Corduroy Campaigns to Promote Early Education
A five-year-old child from a low-income background has one-fourth the vocabulary of his or her mid-income peers. And half of all first-graders from low-income families are up to two years behind their peers in preschool skills.
In order to draw national attention to the importance of early childhood education, Jumpstart is organizing the world’s largest shared reading experience. The nonprofit, educational organization is aiming for a world record of having the most children reading the same book with an adult on the same day, October 2. The event is part of Jumpstart’s annual Read for the Record Campaign, and its official 2008 campaign book is Corduroy, the endearing story of a teddy bear’s adventures in a department store. A special edition of the book features an introduction and request for support by Matt Lauer and Meredith Viera of NBC’s TODAY Show and a foreword by honorary spokesperson LL Cool J.
At the conclusion of this classic children’s book, Corduroy’s owner lovingly sews a new button onto his overalls and tells him, “I like you the way you are, but you’ll be more comfortable with your shoulder strap fastened.” Jumpstart offers the same care and consideration to children. They will be more comfortable and capable in their future academic careers if they are provided with the right opportunities at a young age, including access to age-appropriate literature and time with caring adults.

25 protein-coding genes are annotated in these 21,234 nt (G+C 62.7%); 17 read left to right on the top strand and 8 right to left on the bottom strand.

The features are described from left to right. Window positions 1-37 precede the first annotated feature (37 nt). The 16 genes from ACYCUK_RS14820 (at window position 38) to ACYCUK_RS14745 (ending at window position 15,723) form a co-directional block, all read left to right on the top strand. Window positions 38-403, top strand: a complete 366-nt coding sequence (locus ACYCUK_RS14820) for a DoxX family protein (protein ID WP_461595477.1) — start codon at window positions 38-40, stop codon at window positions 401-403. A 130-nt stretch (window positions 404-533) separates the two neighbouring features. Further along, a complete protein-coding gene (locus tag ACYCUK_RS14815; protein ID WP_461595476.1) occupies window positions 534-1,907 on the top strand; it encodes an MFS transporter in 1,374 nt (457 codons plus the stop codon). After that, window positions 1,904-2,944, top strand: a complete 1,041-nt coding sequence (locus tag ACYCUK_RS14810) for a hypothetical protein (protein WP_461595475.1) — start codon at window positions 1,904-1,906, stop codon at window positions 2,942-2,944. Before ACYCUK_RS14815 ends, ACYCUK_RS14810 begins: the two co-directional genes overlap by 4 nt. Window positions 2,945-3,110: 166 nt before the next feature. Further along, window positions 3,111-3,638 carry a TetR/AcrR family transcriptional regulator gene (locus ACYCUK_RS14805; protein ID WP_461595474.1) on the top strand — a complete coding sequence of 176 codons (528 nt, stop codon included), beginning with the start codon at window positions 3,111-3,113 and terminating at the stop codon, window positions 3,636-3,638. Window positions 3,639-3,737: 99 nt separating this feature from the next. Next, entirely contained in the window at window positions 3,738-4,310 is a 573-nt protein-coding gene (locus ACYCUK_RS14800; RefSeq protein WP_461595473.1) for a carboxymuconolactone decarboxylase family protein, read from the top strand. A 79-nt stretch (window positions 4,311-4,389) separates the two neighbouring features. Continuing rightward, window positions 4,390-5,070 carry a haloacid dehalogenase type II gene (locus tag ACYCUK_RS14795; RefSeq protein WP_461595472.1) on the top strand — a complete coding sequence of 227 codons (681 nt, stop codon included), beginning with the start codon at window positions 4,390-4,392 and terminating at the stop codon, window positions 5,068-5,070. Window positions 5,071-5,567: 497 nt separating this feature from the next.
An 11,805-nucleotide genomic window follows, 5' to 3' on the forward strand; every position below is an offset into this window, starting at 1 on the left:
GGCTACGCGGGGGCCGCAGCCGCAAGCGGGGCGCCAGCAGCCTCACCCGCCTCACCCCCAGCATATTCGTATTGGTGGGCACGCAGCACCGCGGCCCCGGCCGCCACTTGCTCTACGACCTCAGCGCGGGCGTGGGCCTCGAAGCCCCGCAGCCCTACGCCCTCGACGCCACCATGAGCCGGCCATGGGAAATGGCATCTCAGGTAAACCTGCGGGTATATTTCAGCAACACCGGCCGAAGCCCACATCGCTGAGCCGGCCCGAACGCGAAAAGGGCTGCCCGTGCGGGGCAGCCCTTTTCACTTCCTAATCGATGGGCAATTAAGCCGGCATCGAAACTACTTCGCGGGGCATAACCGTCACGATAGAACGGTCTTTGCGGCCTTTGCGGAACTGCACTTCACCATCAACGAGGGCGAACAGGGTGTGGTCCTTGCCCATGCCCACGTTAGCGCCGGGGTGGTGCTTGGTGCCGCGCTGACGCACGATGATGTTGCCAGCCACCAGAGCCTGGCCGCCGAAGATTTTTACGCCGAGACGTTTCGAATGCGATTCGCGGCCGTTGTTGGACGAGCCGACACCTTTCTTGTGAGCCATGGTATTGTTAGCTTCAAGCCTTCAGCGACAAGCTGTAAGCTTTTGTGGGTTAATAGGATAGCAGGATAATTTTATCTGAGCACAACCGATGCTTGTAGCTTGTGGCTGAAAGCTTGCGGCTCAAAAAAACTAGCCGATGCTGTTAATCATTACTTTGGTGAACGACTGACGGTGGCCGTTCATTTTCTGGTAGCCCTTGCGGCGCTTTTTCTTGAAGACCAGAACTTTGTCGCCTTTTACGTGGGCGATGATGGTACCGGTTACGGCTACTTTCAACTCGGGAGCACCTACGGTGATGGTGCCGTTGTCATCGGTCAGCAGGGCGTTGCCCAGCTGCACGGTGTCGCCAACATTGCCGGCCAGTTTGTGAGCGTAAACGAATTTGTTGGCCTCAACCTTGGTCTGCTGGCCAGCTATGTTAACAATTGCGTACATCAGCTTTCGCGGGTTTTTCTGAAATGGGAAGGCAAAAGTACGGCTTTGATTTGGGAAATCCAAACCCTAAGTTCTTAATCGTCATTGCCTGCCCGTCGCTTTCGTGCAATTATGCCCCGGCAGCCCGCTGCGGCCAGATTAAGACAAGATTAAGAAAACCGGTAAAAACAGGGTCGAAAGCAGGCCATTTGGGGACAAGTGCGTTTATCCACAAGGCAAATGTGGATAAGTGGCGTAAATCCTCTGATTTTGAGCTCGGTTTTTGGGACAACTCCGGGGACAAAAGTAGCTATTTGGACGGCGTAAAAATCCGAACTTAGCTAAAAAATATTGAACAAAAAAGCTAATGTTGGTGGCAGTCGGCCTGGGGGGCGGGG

Jumpstart’s program model facilitates year-long, one-on-one relationships between at-risk preschool children and volunteers ages 18-23 who serve 8-10 hours each week at the preschools. It also continues the learning relationship at home by donating books and reaching out to the children’s families to promote active learning. For example, the special Jumpstart edition of Corduroy includes a vocabulary list and activities that connect to the story. Extensive research shows that early intervention promotes crucial brain development, and the program builds the vital literacy, social, and emotional skills that children need to thrive.
The program is results-driven and measures the children’s progress. Jumpstart developed an assessment tool that shows progress in both conventional skills (literacy and language acquisition) and intangible ones (self esteem, productive social interaction, and initiative). Allen Grossman of Harvard Business School advocates, “Jumpstart defies the stereotype that nonprofits cannot measure what they do and sets a standard for the nonprofit sector.”
The Read for the Record Campaign has its own record of success. Since it began two years ago, 250,000 books have been donated and over $2 million has been raised to support Jumpstart. Each year even more children and adults participate by reading together. The website offers information on participating and supporting the campaign.
The program has grown to serve over 50,000 children nationwide and has been named one of the top charities in the country by Monitor Group and Fast Company’s Social Capitalist Awards. During the 2007-2008 program year, Jumpstart is serving 13,000 children across 20 states, in partnership with 300 early learning centers and nearly 70 universities and colleges. Through its partnerships, Jumpstart inspires children to learn, adults to teach, families to get involved and communities to work together. Jumpstart is working toward the day every child in America enters school prepared to succeed.